Emily Dickinson calls the Poetry Crisis Line

COUNSELOR: Poetry Crisis Line, what is your emergency?
CALLER: Because I could not stop for Death – 
COUNSELOR: Are your brakes failing? Are you in the vehicle now?
CALLER: He kindly stopped for me – 
COUNSELOR: That's a relief. Is your car still moving?
CALLER: The Carriage held but just Ourselves – 
COUNSELOR: There's someone in the car with you?
CALLER: And Immortality.
COUNSELOR: Is that like OnStar? Can the rescue workers use it to pinpoint your location?
CALLER: We slowly drove –
COUNSELOR: Good, so you're slowing down. Is there a hill or embankment near you?
CALLER: He knew no haste
COUNSELOR: That's good. Best not to panic in this situation.
CALLER: And I had put away My labor 
COUNSELOR: What? You're having a baby?
CALLER: and my leisure too,
COUNSELOR: That's good. Relax. Try to breathe.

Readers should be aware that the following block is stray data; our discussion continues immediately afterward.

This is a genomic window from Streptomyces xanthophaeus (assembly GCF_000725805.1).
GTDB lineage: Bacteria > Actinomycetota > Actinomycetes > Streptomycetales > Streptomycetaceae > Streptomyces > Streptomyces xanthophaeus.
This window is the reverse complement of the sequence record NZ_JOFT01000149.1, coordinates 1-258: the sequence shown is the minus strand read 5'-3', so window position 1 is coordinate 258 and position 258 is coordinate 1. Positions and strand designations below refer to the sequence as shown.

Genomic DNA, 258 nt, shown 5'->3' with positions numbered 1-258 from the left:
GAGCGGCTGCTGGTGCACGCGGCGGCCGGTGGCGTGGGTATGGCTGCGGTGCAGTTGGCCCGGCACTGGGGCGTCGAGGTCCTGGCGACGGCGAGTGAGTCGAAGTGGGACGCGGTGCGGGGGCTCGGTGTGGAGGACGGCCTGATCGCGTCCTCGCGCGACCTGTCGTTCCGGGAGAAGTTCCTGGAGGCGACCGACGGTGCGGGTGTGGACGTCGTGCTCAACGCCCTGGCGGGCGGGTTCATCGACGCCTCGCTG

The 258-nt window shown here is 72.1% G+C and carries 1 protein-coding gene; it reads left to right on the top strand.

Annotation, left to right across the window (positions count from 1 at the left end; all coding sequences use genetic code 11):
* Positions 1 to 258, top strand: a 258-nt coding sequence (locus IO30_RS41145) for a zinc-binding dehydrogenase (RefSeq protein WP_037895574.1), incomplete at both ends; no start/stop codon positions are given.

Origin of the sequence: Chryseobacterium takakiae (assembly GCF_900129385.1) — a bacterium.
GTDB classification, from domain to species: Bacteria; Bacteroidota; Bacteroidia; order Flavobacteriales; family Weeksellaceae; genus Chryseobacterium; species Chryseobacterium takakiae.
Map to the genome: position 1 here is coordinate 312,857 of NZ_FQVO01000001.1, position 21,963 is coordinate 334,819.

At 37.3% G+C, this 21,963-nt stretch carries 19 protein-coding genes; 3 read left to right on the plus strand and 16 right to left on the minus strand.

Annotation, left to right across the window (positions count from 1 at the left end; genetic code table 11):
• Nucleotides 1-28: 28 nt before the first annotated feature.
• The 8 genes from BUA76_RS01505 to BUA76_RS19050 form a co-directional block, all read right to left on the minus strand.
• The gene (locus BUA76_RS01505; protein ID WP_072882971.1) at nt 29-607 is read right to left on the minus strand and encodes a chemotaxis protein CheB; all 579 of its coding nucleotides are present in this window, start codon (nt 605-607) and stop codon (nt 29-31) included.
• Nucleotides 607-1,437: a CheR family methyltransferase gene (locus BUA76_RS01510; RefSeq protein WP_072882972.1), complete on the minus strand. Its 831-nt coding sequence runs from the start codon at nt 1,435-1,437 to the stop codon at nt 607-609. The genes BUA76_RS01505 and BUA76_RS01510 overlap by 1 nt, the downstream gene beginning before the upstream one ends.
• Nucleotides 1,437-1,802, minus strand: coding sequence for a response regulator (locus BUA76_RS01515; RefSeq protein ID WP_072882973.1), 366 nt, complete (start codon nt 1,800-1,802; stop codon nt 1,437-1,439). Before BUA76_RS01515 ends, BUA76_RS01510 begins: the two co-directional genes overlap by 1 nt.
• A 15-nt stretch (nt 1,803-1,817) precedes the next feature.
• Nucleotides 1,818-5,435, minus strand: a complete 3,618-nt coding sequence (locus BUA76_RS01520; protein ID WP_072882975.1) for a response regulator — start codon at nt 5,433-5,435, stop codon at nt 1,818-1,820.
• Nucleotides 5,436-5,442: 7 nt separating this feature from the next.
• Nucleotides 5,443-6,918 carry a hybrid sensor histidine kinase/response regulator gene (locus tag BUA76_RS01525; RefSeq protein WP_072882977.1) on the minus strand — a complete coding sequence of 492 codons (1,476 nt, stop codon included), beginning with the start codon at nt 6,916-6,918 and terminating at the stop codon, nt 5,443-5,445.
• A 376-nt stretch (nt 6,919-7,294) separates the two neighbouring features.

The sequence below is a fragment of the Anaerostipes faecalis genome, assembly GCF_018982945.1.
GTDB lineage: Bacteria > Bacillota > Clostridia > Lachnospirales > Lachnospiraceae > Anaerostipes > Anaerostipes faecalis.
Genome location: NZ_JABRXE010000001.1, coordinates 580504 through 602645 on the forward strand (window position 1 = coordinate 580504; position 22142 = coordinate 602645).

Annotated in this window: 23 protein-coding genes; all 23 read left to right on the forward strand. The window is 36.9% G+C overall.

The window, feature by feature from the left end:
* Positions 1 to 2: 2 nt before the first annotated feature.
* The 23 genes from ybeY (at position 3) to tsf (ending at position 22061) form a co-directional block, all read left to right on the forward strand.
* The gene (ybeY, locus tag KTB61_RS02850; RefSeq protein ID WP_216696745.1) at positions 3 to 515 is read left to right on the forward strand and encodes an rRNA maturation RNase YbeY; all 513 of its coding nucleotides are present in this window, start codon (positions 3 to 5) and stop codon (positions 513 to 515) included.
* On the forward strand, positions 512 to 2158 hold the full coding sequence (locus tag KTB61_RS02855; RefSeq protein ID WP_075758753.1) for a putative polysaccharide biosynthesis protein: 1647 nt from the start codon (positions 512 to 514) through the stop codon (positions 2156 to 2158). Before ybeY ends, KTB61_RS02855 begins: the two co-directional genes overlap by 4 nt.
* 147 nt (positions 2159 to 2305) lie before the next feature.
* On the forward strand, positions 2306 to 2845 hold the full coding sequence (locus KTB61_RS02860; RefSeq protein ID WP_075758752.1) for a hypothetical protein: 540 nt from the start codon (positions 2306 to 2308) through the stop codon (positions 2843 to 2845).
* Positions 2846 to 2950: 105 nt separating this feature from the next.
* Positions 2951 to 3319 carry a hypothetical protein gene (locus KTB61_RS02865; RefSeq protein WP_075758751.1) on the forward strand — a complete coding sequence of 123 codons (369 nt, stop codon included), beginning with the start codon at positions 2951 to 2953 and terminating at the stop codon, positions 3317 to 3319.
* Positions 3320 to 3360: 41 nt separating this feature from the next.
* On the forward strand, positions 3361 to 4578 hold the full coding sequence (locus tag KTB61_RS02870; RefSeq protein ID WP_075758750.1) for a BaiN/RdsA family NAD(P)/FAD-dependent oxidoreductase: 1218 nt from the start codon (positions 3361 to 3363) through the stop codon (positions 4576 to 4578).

CALLER: For His Civility – 
COUNSELOR: Yes, it can be good to have a calm person in the--
CALLER: We passed the School
CALLER: where Children strove At Recess – 
CALLER: in the Ring – 
COUNSELOR: What, like the horror movie?
CALLER: We passed the Fields of Gazing Grain – 
COUNSELOR: Much better
CALLER: We passed the Setting Sun – 
COUNSELOR: Um, where are you calling from? Over here, it's midafternoon.
CALLER: Or rather – He passed us – 
COUNSELOR: That's good to know. The sun travels at 720,000 kilometers per hour. I can't imagine how much that ticket would cost you.
CALLER: The Dews 
COUNSELOR: Yes, in a situation like this it's not unusual to think about the things you want to do, or need to do, or wish you could have done. But you'll have time to do those things later; right now I need you to stay in the moment, to keep yourself safe.
CALLER: drew quivering 
COUNSELOR: That's a normal physiological reaction. Just let it be and focus on getting yourself to safety. 
CALLER: and chill – 
COUNSELOR: Also a normal reaction.
CALLER: For only Gossamer, my Gown – 
COUNSELOR: Or it could be cold in the vehicle. Are the windows open?
CALLER: My Tippet – 
COUNSELOR: Oh no! Is anybody hurt?
CALLER: only Tulle – 
COUNSELOR: Don't worry about that, ma'am. I need you to focus on exiting the vehicle. You won't have any tool in the car that will be much use to you after you tip it.